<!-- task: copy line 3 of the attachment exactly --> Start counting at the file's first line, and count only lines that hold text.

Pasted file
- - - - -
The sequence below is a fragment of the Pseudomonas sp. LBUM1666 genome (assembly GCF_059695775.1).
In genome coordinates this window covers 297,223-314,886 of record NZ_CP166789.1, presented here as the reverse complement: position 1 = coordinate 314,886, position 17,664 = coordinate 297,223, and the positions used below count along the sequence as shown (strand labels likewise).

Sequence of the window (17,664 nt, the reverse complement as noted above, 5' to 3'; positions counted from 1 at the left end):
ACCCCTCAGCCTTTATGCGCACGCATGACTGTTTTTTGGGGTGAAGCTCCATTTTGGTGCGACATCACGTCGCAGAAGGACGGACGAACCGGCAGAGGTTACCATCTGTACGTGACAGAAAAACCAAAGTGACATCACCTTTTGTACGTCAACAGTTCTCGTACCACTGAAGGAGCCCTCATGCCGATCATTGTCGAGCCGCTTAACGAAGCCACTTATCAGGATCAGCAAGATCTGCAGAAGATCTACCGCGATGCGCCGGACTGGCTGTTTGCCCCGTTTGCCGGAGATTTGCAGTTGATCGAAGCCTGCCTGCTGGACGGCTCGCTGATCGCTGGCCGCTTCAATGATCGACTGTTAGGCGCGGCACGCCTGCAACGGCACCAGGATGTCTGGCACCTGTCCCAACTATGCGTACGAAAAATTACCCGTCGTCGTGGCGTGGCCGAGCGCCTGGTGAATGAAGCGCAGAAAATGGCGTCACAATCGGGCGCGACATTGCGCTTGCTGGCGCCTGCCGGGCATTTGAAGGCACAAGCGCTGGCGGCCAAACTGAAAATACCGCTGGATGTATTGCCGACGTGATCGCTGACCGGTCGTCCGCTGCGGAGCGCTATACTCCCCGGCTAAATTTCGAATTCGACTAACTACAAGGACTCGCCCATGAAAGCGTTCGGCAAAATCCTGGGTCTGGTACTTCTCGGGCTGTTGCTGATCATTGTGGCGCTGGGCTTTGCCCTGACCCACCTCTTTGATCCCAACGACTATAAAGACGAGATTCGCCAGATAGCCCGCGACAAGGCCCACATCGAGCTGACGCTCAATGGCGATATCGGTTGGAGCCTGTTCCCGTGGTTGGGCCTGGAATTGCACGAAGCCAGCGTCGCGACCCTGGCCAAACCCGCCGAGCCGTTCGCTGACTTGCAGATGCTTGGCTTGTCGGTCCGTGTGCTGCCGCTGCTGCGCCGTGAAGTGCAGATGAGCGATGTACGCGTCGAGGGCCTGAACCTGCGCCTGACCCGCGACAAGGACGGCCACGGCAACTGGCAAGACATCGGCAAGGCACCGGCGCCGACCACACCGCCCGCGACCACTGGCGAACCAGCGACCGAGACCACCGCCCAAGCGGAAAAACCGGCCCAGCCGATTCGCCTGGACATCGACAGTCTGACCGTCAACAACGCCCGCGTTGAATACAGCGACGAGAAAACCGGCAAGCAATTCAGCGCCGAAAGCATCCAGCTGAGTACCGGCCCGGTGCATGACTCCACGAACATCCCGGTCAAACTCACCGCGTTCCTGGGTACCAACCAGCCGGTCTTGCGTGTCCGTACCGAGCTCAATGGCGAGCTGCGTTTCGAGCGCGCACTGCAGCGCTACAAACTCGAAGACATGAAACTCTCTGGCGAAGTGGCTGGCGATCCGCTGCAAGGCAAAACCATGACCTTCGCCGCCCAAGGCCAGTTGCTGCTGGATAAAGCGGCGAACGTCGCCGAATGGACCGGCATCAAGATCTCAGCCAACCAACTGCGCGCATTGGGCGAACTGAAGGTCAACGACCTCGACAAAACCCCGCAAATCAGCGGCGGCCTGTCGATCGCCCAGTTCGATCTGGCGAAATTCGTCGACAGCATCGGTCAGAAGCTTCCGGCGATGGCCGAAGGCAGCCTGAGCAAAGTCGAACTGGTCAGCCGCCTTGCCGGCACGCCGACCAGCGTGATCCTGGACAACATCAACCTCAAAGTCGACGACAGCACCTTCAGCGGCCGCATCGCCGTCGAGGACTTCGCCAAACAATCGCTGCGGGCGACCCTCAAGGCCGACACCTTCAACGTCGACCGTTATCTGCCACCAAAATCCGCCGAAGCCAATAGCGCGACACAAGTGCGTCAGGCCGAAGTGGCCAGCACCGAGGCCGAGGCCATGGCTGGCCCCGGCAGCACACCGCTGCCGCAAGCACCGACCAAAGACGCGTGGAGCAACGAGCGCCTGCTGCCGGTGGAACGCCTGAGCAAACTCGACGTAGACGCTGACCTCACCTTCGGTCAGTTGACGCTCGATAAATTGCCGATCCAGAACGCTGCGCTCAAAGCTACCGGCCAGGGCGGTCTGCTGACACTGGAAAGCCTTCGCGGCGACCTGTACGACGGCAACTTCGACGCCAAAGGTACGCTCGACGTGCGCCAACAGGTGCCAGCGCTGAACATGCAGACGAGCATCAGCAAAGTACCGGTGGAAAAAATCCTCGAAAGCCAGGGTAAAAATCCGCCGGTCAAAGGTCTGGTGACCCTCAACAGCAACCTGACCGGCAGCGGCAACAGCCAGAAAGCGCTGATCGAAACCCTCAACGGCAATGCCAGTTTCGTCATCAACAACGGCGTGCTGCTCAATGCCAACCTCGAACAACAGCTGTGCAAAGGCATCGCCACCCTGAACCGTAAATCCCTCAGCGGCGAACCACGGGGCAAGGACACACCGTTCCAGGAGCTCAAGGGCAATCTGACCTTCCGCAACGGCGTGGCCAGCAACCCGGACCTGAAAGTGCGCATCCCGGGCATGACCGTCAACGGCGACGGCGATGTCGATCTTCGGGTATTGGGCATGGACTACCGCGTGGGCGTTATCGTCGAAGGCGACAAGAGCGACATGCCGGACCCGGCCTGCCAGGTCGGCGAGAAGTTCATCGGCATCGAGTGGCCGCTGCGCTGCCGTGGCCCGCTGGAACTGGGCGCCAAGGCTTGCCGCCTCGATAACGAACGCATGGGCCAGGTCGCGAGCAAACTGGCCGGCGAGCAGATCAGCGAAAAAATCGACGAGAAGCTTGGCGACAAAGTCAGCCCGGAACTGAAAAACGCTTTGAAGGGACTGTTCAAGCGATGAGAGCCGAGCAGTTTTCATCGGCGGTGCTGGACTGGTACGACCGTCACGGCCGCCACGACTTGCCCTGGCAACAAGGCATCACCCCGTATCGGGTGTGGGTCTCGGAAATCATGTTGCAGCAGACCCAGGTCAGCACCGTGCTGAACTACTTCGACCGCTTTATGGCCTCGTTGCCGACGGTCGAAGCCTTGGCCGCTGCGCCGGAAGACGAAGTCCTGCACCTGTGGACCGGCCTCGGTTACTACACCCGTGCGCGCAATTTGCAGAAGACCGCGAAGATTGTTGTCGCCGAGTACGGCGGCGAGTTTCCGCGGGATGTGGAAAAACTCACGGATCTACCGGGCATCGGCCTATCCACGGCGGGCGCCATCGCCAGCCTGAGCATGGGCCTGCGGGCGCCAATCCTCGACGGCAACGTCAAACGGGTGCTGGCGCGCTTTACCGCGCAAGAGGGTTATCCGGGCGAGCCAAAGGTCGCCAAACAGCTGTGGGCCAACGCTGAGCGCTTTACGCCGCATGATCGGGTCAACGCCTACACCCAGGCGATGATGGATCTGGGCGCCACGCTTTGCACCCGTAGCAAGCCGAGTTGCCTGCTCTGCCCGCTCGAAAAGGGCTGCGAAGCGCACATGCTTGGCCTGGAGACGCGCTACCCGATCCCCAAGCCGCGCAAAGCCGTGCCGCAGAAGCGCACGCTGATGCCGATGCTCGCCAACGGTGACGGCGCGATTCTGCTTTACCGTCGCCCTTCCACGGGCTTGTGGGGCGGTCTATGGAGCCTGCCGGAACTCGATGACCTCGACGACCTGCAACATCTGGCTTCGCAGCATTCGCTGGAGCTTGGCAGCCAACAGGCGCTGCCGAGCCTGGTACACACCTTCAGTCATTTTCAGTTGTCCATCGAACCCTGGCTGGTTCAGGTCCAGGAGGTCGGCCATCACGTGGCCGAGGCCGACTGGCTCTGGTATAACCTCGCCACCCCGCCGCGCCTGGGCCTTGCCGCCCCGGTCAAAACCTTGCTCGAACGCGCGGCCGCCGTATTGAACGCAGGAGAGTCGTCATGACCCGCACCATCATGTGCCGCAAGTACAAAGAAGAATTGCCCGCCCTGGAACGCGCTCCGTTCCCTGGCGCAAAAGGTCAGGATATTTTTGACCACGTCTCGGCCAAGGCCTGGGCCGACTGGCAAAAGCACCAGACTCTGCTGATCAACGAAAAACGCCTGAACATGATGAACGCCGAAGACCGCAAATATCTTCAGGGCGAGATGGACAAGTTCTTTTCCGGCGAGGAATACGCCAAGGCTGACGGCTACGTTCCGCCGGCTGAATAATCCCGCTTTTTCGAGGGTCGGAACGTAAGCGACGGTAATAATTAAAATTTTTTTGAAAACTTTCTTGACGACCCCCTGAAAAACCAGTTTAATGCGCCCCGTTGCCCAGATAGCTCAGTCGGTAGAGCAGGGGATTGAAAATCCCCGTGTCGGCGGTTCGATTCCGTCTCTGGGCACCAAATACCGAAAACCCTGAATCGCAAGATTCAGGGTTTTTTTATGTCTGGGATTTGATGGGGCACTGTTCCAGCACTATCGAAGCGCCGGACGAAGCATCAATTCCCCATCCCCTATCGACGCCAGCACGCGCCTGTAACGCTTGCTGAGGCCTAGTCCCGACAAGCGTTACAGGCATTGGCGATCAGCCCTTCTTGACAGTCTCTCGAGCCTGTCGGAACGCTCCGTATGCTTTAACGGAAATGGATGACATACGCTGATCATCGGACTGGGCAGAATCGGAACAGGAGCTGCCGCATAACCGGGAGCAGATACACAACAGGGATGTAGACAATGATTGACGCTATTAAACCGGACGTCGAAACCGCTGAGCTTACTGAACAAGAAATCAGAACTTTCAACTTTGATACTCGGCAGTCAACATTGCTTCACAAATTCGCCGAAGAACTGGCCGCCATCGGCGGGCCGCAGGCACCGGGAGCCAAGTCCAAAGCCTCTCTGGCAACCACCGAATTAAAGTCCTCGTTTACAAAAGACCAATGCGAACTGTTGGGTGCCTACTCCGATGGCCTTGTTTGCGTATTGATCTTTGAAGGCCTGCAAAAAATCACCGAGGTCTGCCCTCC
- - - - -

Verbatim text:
Sequence of the window (17,664 nt, the reverse complement as noted above, 5' to 3'; positions counted from 1 at the left end):